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Improving the oral health and related health behaviours of adults experiencing severe and multiple disadvantage (SMD): evidence synthesis and qualitative stakeholder research


Sheena Ramsay (Principal Investigator)

This study involved colleagues from Newcastle University, University of Plymouth, UCL, NHS England, and charities (e.g. Fulfilling Lives Newcastle/ Gateshead), including experts by experience. 


This project aimed to identify effective and long-term interventions that can improve the oral health and related health behaviours (alcohol and drug use, smoking and diet) of people with SMD, with the goal of improving their overall health and wellbeing. We undertook a review of international evidence to identify interventions that are effective and cost-effective in improving oral health, substance use, smoking, and diet in adults experiencing SMD. The review also considered resource implications and issues around implementation and acceptability of interventions. We also conducted interviews with policy makers and practitioners (London, Newcastle Upon Tyne, and Plymouth) and with people with experience of SMD (from Newcastle/ Gateshead) to understand factors that influence implementation and sustainability of these interventions, as well as gaps in provision and opportunities for the future to improve the oral health and related behaviours of adults with SMD. 





Integrated services are effective for reducing substance use in SMD groups – these included work therapy and housing (both abstinence-contingent and non-abstinence contingent), intensive case management; and integrated programmes combining substance use and mental health support. 


Substance use interventions in individuals with severe mental disorders were cost-effective compared to usual care and resulted in abstinence.


Implementation, sustainability of interventions as well as access to them is dependent on a variety of factors spread across wider environment and policy level, organizational level, inter-personal level and individual level. 


Implementation, sustainability and access to interventions depended on: 

  • Availability of funding; integrated and cohesive services.

  • Inclusive and tailored services, presence of outreach services, physical space and structure, knowledge of interventions, availability of training for healthcare providers.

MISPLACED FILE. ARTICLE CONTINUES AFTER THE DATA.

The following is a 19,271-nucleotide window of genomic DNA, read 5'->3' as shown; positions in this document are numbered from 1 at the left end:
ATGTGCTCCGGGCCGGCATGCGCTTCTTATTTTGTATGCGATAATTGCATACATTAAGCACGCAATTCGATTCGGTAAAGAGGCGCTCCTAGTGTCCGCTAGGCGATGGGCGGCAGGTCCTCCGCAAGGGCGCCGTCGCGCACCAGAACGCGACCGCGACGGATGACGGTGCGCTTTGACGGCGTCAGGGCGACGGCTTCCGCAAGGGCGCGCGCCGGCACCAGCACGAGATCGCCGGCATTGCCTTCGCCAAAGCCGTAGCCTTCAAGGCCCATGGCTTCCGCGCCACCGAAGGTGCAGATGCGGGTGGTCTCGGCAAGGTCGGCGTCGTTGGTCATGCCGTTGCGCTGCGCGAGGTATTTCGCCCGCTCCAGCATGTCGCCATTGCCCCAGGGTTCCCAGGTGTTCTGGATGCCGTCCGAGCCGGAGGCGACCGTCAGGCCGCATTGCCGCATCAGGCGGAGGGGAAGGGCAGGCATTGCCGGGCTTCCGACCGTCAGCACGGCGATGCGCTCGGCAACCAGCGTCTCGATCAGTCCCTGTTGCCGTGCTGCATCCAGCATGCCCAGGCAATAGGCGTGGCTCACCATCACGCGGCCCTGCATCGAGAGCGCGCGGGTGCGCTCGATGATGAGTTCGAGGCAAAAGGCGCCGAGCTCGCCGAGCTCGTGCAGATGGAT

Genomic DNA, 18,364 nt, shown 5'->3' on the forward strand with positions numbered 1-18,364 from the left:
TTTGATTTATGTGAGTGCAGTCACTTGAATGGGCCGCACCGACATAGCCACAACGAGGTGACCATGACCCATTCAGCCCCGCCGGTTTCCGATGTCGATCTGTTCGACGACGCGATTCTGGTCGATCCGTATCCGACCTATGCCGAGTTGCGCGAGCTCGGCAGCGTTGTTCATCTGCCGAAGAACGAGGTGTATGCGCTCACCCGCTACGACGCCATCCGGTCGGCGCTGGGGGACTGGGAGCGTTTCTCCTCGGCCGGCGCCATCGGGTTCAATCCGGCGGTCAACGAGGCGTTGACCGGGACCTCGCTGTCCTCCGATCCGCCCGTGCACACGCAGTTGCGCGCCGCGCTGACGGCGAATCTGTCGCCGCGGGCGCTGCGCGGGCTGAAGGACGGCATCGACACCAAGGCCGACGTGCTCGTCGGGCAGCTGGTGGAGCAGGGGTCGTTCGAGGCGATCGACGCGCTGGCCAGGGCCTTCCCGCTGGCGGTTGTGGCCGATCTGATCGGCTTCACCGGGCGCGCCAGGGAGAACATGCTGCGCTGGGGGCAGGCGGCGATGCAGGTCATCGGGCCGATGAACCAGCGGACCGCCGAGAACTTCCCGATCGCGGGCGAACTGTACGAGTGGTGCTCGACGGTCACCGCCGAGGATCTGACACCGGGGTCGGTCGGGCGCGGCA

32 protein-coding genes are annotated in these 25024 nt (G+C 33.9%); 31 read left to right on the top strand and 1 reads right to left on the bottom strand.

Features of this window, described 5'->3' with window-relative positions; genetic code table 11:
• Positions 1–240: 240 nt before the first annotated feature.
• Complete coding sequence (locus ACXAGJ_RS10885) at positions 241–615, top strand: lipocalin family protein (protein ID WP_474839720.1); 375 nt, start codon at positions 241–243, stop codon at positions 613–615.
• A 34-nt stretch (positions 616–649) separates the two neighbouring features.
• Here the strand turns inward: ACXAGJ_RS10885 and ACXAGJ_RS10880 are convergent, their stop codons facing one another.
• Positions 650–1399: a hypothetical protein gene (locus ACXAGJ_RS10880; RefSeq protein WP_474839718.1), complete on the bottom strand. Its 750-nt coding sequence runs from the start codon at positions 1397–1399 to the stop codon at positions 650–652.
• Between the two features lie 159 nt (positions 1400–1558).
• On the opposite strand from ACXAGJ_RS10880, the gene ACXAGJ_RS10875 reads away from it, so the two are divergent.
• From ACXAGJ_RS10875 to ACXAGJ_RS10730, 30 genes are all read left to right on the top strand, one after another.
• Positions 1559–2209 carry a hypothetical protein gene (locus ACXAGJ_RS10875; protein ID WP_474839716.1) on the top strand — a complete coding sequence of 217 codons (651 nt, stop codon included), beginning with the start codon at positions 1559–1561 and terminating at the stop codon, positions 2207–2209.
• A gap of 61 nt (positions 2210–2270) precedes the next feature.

• Presence of support workers, motivation among service providers, relationship between service provider and person with SMD.

  • Wider disadvantages of people with SMD, their motivation for seeking healthcare, fear of services as well as stigma.


Integrated care for people experiencing severe and multiple disadvantage. 


Involving people with severe and multiple disadvantages in designing health interventions aimed at them. 


Bringing services closer to people with severe and multiple disadvantages. 


Investing in physical infrastructure and training of health and social care providers to build psychosocial skill sets.


Commissioning research that is relevant for SMD groups. 

Find out more

Protocol paper for reviews

Protocol paper for qualitative study



John et al, (2024). Factors influencing implementation and sustainability of interventions to improve oral health and related health behaviours in adults experiencing severe and multiple disadvantage: a mixed-methods systematic review, BMJ Open. 

McGowan et al, (2024). Improving oral health and related health behaviours (substance use, smoking, diet) in people with severe and multiple disadvantage: a systematic review of effectiveness and cost-effectiveness of interventions, Plos One.

Conference Abstracts





This research is supported by the National Institute of Health and Care Research (NIHR) Policy Research Programme (NIHR200415). The views expressed are those of the author(s) and not necessarily those of NIHR or the Department of Health & Social Care.

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